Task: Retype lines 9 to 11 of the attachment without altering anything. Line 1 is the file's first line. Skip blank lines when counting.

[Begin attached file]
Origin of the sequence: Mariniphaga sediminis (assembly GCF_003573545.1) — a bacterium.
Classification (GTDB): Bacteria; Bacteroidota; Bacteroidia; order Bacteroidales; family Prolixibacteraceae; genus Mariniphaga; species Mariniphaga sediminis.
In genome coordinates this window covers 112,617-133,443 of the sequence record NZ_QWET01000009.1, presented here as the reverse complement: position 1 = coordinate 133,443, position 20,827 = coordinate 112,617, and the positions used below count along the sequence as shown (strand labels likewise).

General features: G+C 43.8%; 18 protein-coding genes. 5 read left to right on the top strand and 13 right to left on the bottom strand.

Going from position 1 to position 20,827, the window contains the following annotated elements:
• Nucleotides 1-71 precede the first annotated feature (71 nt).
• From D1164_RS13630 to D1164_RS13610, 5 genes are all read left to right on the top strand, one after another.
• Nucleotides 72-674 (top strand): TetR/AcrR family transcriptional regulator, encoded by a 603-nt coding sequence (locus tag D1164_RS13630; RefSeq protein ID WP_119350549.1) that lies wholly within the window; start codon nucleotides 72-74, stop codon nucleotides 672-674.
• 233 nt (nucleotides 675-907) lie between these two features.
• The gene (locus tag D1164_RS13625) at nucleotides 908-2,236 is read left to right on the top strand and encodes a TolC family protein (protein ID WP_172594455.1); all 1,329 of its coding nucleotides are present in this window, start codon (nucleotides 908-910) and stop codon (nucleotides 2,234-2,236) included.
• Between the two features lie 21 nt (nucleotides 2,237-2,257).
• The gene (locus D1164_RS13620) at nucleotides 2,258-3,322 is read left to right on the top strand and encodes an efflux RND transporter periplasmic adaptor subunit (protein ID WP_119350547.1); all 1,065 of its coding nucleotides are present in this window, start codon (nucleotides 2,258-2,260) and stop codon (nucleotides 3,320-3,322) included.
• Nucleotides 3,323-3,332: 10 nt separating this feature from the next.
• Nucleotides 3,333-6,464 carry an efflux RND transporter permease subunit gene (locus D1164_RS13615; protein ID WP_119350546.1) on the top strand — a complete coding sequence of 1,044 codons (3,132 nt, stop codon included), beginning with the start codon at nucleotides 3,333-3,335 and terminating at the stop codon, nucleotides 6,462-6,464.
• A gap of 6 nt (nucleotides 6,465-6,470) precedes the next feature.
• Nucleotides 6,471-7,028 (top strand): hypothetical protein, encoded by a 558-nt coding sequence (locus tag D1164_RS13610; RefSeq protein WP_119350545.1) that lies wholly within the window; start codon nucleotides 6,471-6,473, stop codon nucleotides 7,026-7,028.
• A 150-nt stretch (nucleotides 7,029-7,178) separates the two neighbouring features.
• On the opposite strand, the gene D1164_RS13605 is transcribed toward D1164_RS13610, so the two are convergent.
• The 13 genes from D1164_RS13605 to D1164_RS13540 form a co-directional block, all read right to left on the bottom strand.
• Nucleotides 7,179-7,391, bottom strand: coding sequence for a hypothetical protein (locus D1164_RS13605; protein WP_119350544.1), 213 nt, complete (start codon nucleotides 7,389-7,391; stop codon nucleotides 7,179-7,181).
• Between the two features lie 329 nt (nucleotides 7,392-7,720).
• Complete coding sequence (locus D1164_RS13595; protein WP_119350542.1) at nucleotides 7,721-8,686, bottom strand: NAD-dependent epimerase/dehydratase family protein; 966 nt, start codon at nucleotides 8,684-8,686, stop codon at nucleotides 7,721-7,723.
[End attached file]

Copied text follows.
• 233 nt (nucleotides 675-907) lie between these two features.
• The gene (locus tag D1164_RS13625) at nucleotides 908-2,236 is read left to right on the top strand and encodes a TolC family protein (protein ID WP_172594455.1); all 1,329 of its coding nucleotides are present in this window, start codon (nucleotides 908-910) and stop codon (nucleotides 2,234-2,236) included.
• Between the two features lie 21 nt (nucleotides 2,237-2,257).